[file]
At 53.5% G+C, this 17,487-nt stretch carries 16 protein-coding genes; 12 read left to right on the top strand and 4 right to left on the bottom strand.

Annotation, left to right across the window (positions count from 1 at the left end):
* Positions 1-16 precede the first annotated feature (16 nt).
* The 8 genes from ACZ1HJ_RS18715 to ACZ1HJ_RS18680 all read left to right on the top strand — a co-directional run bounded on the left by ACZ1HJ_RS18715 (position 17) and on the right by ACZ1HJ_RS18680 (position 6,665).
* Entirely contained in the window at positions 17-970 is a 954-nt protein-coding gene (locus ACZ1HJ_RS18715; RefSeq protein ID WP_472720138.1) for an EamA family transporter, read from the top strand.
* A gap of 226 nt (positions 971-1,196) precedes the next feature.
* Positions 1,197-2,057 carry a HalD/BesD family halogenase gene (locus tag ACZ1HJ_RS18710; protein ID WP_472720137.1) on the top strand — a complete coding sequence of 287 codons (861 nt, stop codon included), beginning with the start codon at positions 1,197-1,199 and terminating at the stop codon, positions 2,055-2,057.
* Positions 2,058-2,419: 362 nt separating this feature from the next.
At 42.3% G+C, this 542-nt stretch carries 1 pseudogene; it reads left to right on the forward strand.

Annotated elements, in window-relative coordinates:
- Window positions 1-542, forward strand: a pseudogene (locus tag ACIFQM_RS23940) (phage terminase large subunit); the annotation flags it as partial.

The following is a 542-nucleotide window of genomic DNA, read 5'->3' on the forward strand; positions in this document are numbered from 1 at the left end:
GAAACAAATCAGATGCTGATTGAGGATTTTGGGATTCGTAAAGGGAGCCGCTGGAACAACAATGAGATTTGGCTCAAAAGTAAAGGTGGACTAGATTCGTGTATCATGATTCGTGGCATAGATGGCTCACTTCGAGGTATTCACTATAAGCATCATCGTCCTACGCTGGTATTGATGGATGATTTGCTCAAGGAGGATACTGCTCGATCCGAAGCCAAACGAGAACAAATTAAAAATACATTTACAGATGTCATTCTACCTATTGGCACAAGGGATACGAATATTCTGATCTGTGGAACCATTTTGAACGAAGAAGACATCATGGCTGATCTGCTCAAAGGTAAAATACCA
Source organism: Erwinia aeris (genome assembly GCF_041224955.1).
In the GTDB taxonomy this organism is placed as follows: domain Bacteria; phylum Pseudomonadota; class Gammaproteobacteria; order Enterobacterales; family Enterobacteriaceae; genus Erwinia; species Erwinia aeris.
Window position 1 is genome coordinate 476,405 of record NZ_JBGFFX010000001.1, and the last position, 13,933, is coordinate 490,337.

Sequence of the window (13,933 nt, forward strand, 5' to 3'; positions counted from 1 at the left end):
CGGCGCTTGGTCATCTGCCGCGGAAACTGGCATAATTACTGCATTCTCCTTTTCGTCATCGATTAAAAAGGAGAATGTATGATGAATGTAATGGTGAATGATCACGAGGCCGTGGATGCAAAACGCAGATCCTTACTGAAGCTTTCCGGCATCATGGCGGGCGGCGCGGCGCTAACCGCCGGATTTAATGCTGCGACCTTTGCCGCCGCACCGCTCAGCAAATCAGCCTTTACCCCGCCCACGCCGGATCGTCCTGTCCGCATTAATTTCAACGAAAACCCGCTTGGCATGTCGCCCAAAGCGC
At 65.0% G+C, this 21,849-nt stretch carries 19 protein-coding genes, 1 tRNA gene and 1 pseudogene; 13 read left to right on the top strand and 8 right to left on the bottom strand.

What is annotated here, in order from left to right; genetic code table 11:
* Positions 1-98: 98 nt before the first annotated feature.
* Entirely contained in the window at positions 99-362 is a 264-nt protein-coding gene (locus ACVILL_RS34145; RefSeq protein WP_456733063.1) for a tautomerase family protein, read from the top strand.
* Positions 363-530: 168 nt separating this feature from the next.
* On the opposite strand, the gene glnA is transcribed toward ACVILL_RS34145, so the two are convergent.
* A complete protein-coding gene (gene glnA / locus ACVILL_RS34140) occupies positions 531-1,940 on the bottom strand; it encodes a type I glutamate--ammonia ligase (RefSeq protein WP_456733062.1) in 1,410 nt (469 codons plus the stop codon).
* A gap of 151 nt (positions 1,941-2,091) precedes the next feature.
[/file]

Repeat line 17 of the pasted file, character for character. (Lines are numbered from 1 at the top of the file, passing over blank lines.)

Sequence of the window (13,933 nt, forward strand, 5' to 3'; positions counted from 1 at the left end):